Tapper to Pelosi: Are you frustrated with Sinema and Manchin?

(CNN)Sen. Joe Manchin on Wednesday resisted a last-ditch move by Democrats to impose a new tax on billionaires to help pay for President Joe Biden’s sweeping social safety net plan, the latest sign of the major headwinds facing the White House as it tries to lock down a deal to advance the ambitious agenda.

Manchin, a moderate Democrat from West Virginia, also pushed back on a number of key social programs demanded by liberals, including Medicare expansion and paid family leave, which is now expected to be left out of the package.
Here's how Democrats want to tax billionaires to pay for their social spending plans
Asked by CNN if he supports a proposed billionaire tax, Manchin sounded skeptical. “I don’t like it. I don’t like the connotation that we’re targeting different people. There’s people that basically, that contribute to society, that create a lot of jobs, and invest a lot of money, and give a lot to philanthropic pursuits,” he said.

    Democrats are facing significant issues over how to pay for the social safety net plan after another key moderate — Sen. Kyrsten Sinema of Arizona — made clear she opposed raising the corporate tax rate and the top marginal rate on individuals, which Democrats had originally wanted to finance the plan.

      Democratic congressional leaders and the White House had hoped to secure a framework deal on the social safety net plan this week in order to clear the way for a House vote on the separate $1.2 trillion bipartisan infrastructure bill.

      As of now, House leaders are pushing to vote as early as Thursday on the bipartisan infrastructure bill, but it is not clear the votes would be there among progressives, who say they won’t vote for the bipartisan measure unless the larger package moves in tandem.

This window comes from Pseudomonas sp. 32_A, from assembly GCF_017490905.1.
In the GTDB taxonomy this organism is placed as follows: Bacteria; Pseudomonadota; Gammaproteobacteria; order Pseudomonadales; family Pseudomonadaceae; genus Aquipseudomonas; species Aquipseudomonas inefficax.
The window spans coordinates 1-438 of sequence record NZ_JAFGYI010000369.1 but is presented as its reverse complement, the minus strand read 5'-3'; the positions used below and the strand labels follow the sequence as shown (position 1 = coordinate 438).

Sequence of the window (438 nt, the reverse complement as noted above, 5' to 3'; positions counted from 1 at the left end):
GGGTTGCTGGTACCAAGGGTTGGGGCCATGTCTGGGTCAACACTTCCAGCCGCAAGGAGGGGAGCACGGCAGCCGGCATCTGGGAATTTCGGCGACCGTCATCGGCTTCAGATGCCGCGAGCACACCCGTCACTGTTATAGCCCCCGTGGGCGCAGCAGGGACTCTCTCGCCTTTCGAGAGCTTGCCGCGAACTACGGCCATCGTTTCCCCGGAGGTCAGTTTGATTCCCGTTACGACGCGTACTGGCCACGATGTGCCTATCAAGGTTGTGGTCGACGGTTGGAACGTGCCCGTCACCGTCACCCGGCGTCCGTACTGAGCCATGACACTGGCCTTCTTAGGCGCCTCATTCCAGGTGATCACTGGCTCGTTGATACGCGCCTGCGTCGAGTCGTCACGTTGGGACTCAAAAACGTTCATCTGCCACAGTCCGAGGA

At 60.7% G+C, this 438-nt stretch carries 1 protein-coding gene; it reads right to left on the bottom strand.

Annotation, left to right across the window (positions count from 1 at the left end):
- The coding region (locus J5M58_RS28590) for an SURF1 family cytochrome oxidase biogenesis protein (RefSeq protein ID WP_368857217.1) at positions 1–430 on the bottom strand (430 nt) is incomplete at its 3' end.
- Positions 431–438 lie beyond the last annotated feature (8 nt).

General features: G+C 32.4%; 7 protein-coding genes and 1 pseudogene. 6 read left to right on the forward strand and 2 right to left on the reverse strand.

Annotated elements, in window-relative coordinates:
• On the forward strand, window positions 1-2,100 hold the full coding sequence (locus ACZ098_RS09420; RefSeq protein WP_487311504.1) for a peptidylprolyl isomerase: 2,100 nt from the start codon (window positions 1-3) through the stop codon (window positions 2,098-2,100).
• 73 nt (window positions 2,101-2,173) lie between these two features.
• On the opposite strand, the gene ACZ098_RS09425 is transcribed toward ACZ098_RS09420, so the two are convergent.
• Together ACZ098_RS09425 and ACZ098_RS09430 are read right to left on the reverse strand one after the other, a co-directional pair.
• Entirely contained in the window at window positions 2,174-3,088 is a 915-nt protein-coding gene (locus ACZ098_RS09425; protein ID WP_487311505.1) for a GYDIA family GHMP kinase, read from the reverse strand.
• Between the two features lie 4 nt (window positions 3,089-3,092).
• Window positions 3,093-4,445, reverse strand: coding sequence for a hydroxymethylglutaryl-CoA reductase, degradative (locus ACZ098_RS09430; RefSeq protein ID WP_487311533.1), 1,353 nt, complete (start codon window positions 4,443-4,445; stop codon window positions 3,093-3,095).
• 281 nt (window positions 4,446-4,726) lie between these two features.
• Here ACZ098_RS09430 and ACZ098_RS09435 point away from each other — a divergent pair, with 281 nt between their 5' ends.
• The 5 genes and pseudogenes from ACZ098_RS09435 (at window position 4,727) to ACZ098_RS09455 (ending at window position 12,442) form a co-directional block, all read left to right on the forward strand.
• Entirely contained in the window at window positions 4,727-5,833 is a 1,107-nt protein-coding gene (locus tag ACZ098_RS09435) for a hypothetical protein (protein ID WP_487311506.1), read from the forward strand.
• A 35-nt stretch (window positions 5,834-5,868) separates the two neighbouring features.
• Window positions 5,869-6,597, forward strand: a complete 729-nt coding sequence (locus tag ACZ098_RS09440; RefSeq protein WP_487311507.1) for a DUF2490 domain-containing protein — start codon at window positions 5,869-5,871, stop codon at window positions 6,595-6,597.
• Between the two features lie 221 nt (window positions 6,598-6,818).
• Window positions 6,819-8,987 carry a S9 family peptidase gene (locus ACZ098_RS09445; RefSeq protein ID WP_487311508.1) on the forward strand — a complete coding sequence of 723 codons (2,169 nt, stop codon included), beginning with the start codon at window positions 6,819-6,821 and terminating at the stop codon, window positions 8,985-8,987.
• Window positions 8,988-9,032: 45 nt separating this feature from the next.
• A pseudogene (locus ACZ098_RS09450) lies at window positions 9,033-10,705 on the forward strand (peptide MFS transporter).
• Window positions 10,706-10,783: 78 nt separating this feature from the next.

House Majority Leader Steny Hoyer said of a Thursday vote: “That would be my hope.”
      The House Democratic Caucus is set to meet Thursday morning to discuss Biden’s agenda, a meeting that will take place at a pivotal moment as Democrats see if they can lock in a deal this week.

      What’s expected to be included in the package

      Speaker Nancy Pelosi of California on Wednesday outlined the priorities that Democrats have coalesced behind.
      In a letter to fellow Democrats, Pelosi said there is “broad agreement” for universal pre-K and child care, the child tax credit, home health care, workforce development and housing. She also said “great progress has been made” to address gaps in Medicaid coverage at the state level and “we are pleased” with the climate provisions.
      But the speaker wrote that “we are still fighting for a paid family and medical leave provision.”
      Democrats are now expected to scrap paid leave, discarding one of the central planks of Biden’s proposal as they scramble to strike a deal with holdout senators, according to multiple people familiar with the talks.
      The plan’s survival had been in question for several days due to objections from Manchin. Biden’s initial 12-week proposal was scaled back to four weeks in an effort to secure Manchin’s support. But that was rejected, leading to an effort to find a compromise.
      That has not succeeded, one of the people said, leading Democrats to push it out of the package as they seek to scale back the proposal’s overall cost and programs to reach a deal.

      Resistance to billionaire tax creates problem for Democrats

      Amid resistance from Manchin and another Senate Democrat, Virginia’s Mark Warner, over the billionaire tax, Democrats are once again scrambling to find a way to pay for the plan. Sen. Elizabeth Warren, a Massachusetts Democrats, said talks were “ongoing” with Manchin to ease his concerns.
      Sen. Bernie Sanders, a Vermont independent who caucuses with the Democrats and serves as chairman of the Senate Budget Committee, told reporters Wednesday that given the massive impasse on revenue right now, he doesn’t see a path to get a deal on a framework Wednesday or hold a vote on a separate bipartisan infrastructure bill this week.
      The outstanding issues are still outstanding and a deal on Biden's agenda needs to happen today
      “I don’t think so,” Sanders said. “I’m not quite clear In terms of the revenue package. Every sensible income option seems to be destroyed.”